History of Waterless Printing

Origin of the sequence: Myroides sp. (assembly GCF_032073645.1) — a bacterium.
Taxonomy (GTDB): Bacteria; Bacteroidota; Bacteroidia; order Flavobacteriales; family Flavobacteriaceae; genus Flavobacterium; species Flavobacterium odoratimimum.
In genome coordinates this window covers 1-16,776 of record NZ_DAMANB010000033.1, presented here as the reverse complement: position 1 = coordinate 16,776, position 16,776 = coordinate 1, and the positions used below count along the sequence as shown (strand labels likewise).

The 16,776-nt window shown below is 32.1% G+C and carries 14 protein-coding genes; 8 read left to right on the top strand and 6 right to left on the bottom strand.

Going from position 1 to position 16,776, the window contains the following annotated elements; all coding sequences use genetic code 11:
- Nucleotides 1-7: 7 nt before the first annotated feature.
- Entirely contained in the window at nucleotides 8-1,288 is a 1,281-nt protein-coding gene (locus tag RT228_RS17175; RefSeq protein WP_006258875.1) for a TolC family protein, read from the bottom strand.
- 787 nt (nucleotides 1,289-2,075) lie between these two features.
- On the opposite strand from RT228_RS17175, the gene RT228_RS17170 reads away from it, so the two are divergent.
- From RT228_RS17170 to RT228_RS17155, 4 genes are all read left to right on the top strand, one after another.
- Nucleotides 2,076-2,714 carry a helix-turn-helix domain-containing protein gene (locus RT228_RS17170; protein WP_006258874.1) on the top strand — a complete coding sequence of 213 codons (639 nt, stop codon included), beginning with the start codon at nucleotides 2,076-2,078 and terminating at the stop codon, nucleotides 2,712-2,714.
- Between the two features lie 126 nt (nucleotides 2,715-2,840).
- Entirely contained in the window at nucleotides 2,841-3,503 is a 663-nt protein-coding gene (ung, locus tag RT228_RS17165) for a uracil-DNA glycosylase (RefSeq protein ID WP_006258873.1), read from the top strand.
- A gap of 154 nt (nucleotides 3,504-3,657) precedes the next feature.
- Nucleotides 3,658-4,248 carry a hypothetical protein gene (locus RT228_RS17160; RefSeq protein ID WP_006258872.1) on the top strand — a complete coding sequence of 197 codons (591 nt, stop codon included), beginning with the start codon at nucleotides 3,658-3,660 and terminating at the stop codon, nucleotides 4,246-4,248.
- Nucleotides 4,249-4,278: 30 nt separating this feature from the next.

Waterless printing was invented by 3M in the 1960’s. The 3M trade-name was Driography. The main difference of Driographic from Lithographic plates is that non-image areas, instead of being water receptive, are coated with a thin (1-2 micron) layer of silicone polymer. With specially formulated inks the silicone non-image repels the ink completely. There is no need for a plate dampening system. The original 3M Driographic plates were easily scratched and no press temperature control was available. Eventually 3M sold the invention to Toray Industries in Japan. Toray dramatically improved the plates and press temperature control systems were developed. Eventually CTP versions of Waterless plates were introduced and the Waterless printing process became a commercial success.